Korean Food for a Crowd

It’s the start of summer, which means al fresco dining, barbecues, and enjoying the warm weather with friends and family. This past weekend, I hosted a Korean Barbecue get-together. I am amazed at how many non-Korean people love my birth country’s food!

I thought I’d share the dishes I made to give you some inspiration for entertaining, or to simply make a meal for your family this week. 

I made 3 meat dishes: Korean Style Braised Short Ribs, Korean Style Braised Chicken, and LA Kalbi. 

Korean Style Braised Short Ribs and Chicken

The braised beef is my younger son’s favorite dish. After serving some last week to one of my jewelry coworkers and having her flip out at its deliciousness, I put it on the menu for my guests. It’s a great dish to make one day before, which frees up time for other day-of prep work. About 30 minutes before serving, put the pot on simmer until it heats and then serve! 

While I usually make just beef, I prepared boneless chicken thighs using this recipe to give my guests a variety in meat choice. Since the marinade in the recipe is plentiful, I simply halved and split it between the 2 pots (beef and chicken.) I chose chicken thighs because it is a more tender cut.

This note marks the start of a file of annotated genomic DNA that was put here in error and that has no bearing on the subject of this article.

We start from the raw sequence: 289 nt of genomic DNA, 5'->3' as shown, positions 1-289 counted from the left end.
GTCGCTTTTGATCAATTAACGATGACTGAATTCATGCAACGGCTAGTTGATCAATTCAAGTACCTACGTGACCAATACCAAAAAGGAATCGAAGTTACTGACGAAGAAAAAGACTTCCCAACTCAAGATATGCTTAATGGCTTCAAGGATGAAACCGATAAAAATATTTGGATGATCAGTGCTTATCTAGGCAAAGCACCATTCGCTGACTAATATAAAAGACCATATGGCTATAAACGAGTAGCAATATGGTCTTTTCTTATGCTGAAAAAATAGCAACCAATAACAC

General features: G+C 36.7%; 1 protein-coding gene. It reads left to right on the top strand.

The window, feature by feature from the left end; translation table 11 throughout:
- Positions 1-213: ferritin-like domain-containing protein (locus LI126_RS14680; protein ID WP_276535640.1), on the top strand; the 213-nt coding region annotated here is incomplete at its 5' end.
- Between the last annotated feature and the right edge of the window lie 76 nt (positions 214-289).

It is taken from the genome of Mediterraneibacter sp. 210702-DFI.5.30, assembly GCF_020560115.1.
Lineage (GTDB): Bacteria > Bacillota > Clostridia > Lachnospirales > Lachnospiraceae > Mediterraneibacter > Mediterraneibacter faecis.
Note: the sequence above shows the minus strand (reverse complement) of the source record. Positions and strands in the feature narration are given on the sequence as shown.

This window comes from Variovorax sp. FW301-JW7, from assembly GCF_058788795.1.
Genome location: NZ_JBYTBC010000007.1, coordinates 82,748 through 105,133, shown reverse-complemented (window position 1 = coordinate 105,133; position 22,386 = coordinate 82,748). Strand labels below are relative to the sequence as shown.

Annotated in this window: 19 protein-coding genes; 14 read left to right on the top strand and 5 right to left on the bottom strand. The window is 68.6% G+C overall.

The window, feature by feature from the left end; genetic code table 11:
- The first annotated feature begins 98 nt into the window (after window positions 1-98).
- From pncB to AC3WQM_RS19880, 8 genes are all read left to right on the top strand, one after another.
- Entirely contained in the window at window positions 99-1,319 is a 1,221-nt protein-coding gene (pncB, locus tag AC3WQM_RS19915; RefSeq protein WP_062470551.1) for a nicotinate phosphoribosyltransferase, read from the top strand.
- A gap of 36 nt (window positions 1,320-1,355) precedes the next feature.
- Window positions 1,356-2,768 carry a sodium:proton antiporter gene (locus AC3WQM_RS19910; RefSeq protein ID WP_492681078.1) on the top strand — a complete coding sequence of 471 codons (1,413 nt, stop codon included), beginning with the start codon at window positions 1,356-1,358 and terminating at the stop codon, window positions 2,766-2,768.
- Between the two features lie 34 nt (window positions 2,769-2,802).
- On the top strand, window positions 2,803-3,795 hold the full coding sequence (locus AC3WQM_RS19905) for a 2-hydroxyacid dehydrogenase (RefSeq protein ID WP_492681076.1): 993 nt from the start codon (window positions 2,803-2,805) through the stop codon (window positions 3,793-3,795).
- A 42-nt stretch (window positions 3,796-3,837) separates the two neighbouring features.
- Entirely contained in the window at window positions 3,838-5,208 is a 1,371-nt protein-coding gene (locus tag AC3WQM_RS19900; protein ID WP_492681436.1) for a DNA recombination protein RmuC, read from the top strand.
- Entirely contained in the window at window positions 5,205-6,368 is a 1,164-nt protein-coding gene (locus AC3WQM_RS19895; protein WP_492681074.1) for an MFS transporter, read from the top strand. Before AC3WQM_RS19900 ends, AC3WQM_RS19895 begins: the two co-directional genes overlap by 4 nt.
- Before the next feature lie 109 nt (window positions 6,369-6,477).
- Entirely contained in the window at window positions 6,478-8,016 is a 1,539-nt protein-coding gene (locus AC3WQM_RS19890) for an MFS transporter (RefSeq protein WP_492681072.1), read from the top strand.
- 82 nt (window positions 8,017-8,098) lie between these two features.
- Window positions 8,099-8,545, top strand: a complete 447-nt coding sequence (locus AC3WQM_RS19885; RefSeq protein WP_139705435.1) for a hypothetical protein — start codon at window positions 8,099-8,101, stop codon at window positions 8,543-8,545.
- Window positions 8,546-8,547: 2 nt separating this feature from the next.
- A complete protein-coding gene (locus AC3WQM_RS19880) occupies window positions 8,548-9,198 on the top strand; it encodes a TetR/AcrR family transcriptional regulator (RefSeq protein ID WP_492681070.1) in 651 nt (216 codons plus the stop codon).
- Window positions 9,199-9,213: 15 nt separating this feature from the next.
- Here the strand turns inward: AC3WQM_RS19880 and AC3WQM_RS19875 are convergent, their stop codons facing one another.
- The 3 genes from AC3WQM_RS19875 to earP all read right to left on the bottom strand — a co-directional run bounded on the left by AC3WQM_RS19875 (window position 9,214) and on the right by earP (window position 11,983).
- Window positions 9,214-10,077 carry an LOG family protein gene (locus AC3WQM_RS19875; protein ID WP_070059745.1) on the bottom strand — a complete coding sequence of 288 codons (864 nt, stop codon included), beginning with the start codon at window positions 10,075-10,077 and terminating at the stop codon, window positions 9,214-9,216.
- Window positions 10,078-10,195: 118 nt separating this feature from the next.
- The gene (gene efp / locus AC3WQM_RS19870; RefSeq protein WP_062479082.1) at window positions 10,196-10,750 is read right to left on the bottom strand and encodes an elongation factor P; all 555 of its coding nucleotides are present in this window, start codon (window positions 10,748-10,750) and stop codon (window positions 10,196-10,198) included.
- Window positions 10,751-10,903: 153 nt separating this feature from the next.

This dish tastes like it took a whole day to make, but it’s quite simple! Serve it with rice and veggies, or potatoes, whatever you want!

LA Style Galbi

For Korean Barbecue on the grill, I used the Maangchi recipe . The key ingredient to make delicious Korean Barbecue? Asian pears. Using blended asian pear in the marinade creates a depth of flavor in the meat that does not hold a candle to Korean Barbecue using only honey/sugar.

Asian Cucumbers 

This cucumber dish is refreshing for summer and serves as a nice compliment to the spicy kimchi side most people eat with Kalbi.

These 3 dishes and kimchi are all you need to create a successful Korean themed dinner. These days, every grocery store carries kimchi. For rice, I recommend you make short grain vs long grain. It’s “stickier” and more traditional to Korean food than the longer grains. 

If you want to add spicy sauce, the red pepper Korean paste is easy to order online. Add some of the paste with red leaf lettuce to make “galbi wraps,” and you’re set! 

Finally, what would a Korean dinner with guests be without a little Karaoke? I purchased this Karaoke Microphone on Amazon for $31 and it was a big hit. 

I wish I had taken some pictures of my Memorial weekend barbecue but I was enjoying it so much, I forgot to document it! 


The hardest part of preparing these dishes was the cutting of the garlic and onions. Korean food staples = garlic, onion, soy sauce, rice vinegar, sugar/honey, sesame oil, salt, red pepper paste. If you have these ingredients, you can make 75% of the Korean dishes out there! 

I hope you’ll try these recipes. Let me know how it goes!

Flavor Your Life with an Ounce of Salt. By Jen Oliak.